So far, so LEGO Star Wars. So what else is new? One aspect is the new Multi-Build mechanic.
“We’ve thought about the tactility of Lego and how kids interact with it,” says Wileman. “If you give them a bunch of Lego bricks they’re going to build a load of different objects out of the same pieces.”
This translates to using the same Lego pieces to construct different puzzle-solving items. It’s a simple but effective twist that adds a new layer to the game and will give younger minds something to chew on.
Also introduced is a new cover-based combat mechanic that replicates the stop-and-pop blaster battles of the films.
“Taking cover under a hail of blaster-fire is something that would only fit in the Star Wars universe,” says Wileman. “Obviously The Force Awakens is more blaster focused, so it works really well.“
Given the game’s side-on camera perspective the blaster battles are a treat and seeing enemies build their own cover – and even turrets – on the fly is wonderful to watch.
The game is also unafraid of pilfering elements from other games and adapting them to fit with the Lego Star Wars universe. BB-8 – for example – does his best audition piece for Metroid Prime: Junior by rolling around and charging up generators to access new areas.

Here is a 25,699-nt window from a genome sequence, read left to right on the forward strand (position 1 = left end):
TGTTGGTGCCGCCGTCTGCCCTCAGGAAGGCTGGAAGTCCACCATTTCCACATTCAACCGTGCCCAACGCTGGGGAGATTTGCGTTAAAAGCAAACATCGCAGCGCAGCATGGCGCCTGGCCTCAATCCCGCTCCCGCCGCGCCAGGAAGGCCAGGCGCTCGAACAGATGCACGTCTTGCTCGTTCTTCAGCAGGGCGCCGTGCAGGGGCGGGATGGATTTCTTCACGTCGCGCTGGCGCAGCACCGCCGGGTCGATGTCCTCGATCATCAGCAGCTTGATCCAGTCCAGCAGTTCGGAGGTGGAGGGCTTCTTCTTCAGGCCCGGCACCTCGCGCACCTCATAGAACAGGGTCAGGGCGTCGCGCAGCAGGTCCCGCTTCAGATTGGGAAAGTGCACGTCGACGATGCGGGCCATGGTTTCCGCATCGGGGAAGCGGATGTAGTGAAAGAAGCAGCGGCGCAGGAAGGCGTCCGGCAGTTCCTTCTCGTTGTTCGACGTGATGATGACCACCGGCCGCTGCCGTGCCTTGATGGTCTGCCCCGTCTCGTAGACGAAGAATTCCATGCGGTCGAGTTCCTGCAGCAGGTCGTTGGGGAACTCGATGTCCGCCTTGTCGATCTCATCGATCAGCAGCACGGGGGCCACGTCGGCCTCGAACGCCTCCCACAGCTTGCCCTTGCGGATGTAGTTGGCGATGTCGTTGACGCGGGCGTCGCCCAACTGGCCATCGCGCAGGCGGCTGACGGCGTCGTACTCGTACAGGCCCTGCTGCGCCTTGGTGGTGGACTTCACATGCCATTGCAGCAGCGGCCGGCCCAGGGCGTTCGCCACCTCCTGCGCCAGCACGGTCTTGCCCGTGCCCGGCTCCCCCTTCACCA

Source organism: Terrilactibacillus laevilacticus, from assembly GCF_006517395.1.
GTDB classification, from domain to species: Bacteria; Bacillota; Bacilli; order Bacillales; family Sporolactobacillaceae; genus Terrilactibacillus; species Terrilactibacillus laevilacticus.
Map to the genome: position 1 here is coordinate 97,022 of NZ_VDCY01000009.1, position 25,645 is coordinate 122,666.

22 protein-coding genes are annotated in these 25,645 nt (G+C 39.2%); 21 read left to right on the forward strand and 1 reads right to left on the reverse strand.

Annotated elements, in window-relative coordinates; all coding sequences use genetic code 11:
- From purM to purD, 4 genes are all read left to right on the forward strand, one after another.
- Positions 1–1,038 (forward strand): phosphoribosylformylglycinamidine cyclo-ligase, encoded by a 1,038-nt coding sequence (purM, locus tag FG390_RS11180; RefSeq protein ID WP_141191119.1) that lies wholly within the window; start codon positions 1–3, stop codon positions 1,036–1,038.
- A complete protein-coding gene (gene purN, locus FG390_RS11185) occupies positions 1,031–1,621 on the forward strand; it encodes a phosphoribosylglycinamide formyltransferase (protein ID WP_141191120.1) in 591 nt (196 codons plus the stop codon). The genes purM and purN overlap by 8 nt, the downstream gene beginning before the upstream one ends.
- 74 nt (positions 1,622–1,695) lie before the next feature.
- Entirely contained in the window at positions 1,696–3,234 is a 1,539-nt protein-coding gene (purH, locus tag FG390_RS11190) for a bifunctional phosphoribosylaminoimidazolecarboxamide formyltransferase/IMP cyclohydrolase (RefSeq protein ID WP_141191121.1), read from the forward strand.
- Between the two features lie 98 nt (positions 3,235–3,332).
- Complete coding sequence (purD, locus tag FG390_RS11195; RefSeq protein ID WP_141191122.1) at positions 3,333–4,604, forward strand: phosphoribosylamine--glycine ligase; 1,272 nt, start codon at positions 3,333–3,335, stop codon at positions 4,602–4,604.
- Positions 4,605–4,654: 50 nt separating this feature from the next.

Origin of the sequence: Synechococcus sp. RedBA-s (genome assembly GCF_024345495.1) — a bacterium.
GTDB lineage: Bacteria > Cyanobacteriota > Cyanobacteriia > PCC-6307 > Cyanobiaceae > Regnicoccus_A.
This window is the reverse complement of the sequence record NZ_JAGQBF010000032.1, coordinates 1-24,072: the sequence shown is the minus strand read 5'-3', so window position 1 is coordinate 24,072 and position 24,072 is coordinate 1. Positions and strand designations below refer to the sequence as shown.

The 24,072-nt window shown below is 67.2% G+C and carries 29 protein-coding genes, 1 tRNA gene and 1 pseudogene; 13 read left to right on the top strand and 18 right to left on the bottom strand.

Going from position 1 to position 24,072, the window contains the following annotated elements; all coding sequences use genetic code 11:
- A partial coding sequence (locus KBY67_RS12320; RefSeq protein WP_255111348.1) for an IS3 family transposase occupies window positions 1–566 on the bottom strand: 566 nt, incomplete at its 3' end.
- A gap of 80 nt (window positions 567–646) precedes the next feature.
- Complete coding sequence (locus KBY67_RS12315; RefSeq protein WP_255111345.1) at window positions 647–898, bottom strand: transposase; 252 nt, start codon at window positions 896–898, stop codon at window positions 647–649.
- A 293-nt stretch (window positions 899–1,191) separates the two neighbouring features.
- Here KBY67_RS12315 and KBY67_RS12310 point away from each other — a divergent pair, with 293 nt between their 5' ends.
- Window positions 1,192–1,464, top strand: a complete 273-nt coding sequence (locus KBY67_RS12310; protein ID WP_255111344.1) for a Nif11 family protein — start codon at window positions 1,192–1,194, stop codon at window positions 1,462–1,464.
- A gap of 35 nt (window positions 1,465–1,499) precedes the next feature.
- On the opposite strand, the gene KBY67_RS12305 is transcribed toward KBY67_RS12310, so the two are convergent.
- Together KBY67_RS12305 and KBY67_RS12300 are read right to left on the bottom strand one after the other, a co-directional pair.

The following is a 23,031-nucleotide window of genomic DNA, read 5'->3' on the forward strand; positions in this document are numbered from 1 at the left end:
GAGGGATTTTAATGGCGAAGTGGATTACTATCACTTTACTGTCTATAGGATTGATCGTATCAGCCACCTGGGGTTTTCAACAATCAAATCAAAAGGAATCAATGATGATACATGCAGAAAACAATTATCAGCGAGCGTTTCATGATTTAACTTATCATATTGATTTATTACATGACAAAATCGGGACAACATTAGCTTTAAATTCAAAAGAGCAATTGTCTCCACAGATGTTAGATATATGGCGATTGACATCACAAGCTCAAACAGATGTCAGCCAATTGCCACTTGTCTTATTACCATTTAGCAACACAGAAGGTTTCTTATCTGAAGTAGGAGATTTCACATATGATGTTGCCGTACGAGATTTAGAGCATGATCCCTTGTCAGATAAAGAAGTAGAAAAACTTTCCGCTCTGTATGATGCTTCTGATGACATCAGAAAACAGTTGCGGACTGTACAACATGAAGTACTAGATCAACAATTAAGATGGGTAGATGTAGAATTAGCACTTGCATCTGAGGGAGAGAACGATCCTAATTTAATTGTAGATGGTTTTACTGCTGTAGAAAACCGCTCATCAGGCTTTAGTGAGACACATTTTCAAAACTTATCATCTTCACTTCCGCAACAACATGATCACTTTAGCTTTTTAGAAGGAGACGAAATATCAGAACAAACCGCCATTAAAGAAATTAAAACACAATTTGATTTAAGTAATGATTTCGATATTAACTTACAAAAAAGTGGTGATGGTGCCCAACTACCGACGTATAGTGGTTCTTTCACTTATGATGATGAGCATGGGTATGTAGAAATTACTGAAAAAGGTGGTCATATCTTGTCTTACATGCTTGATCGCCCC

The biggest change to the standard Lego formula comes in the shape of a fully revamped flight mode – now much improved in comparison to 2011’s Lego Star Wars III: The Clone Wars. Flight gameplay is now fully 3D – rather than on a fixed plane – with the camera positioned behind the craft. It’s a frenetic mode that bears more than a passing resemblance to Star Fox 64, particularly with its range of ship manoeuvres and in its equivalent of that game’s All-Range mode.
“Those comparisons are right,” Wileman admits. “I wouldn’t say we are inspired by any particular game but we wanted to create these new features to work well and feel natural. We pulled out all the stops to bring genuinely fresh and new ideas to this game. I think fans will appreciate the work and attention to detail that’s gone into these new features.”
The final game will feature 40 playable vehicles, including old favourites like the Millennium Falcon and new additions, such as Kylo Ren’s shuttle.
And, of course, the series’ trademark humour remains ever-present. One highlight in our demo was a brief cut-scene featuring a glimpse of Kylo Ren’s bedroom tribute to Darth Vader. Like the best jokes in TT’s games it manages to be both very funny, yet true to the character.
“Sometimes it will be quite subtle. A wink, or a nod, or a look, and sometimes it will be more slapstick. It’s about looking at a scene and analysing it on its own merits.”
The result is a game that iterates nicely on previous games in the series and, somehow, feels just as legitimate a Star Wars experience as EA’s Star Wars Battlefront. If you have a family of younglings it’s unlikely the game will disappoint. And if you are an older Star Wars enthusiast you’ll find much to enjoy in the attention to detail and deft humour.
After all, at one point I got to build and wear a Gonk droid suit. And if you’re Star Wars fan you really can’t ask for more than that.
LEGO Star Wars: The Force Awakens will be released on PlayStation 3, PlayStation 4, Nintendo 3DS, Nintendo Wii U, PC, PlayStation Vita, Xbox 360 and Xbox One on 28th June 2016.